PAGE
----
New Study: Long-Term Effects of Playing H.S. Football

Examined later-life cognitive impairment and depression among 3,904 former players

Updated Tuesday July 25, 2017 by Wally Haddick.

USA Football would like to let you know of a study recently published by the medical journal JAMA Neurology, a publication of the American Medical Association.

This study focused on long-term effects of playing high school football. The results may be of interest to you.

The study, which may be read by clicking here, examined later-life cognitive impairment and depression among 3,904 former high school football players who graduated from high school in 1957.

The research indicates no significant differences in these areas between the former high school players and their peers who did not play high school football. In addition, the football-playing students showed no increased risk of anger, anxiety, hostility, or heavy alcohol use.

These results are similar to those of a Mayo Clinic study published in December 2016, which examined a smaller population of men who played high school football. This study found no increased risk of dementia, Parkinson's Disease or ALS compared to a non-football playing group. More information on this Mayo Clinic study resides here.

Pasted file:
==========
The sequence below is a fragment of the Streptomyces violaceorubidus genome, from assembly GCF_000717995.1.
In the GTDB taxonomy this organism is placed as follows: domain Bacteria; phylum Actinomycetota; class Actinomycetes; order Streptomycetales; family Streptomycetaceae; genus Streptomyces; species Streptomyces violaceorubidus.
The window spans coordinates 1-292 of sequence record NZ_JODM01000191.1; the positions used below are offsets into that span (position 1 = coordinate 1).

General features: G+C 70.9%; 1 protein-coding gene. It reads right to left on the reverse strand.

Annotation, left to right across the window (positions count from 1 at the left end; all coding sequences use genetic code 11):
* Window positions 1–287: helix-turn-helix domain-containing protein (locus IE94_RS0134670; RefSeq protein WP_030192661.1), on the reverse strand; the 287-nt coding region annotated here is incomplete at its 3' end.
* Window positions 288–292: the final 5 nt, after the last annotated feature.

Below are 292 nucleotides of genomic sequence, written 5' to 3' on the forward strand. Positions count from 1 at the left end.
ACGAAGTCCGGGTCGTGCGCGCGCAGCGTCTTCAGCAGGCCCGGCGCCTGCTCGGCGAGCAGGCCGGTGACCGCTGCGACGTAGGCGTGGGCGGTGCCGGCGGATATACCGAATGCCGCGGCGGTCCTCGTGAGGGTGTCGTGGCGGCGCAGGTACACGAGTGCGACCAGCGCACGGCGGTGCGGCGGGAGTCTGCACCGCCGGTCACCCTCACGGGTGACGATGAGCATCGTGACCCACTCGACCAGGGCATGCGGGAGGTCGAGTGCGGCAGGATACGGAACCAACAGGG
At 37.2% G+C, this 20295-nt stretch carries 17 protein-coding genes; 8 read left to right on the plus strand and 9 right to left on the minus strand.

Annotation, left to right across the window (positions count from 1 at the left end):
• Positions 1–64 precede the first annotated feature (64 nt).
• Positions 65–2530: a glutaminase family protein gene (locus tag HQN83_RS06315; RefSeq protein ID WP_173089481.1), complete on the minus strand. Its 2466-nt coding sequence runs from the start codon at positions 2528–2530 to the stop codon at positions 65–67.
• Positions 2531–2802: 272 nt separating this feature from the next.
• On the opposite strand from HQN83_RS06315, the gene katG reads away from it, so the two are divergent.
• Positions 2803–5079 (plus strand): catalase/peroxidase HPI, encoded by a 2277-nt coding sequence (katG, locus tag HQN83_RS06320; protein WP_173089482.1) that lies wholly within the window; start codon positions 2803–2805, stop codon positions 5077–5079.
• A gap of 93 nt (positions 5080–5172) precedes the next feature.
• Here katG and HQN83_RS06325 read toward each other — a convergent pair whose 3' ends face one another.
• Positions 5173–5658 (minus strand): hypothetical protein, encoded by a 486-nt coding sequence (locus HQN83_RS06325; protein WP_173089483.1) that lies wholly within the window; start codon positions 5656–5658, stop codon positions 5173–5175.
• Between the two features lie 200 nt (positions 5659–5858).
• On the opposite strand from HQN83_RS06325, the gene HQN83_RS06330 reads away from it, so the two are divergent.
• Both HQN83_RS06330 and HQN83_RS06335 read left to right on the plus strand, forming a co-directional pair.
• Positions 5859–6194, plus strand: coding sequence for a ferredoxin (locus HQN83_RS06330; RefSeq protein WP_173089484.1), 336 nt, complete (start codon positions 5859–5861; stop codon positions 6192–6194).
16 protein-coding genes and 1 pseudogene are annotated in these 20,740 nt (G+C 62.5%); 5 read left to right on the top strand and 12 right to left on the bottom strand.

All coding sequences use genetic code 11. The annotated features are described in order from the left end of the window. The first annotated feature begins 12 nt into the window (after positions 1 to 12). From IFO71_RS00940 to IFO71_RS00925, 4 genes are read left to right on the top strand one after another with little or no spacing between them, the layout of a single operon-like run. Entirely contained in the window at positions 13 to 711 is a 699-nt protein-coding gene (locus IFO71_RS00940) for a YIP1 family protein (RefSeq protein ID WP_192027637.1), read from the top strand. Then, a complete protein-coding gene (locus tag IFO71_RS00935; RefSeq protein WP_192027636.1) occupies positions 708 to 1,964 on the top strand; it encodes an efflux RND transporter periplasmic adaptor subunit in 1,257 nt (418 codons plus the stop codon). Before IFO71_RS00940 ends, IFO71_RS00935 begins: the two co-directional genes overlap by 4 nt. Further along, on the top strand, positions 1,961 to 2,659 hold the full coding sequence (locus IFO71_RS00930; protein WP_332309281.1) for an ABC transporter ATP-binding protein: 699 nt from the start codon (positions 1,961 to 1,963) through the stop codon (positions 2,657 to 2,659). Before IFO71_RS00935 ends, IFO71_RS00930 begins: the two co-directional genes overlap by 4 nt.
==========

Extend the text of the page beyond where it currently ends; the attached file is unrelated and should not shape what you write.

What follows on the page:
The JAMA Neurology study has significant strengths in that it includes a large sample of students and was carefully controlled for important variables.

However, while the study indicates cognitive decline is not associated with playing high school football, it did not track which players had concussions and sub-concussive injuries, to see if those players had more negative outcomes in aging. There may be a subset of football players who do experience long term negative outcomes in aging.

It is also important to note that the authors point out that many aspects of the speed and power of the sport have changed since the 1950s, though it could also be argued that rules and equipment modifications have evolved for the better as has knowledge of how to diagnose and treat concussion.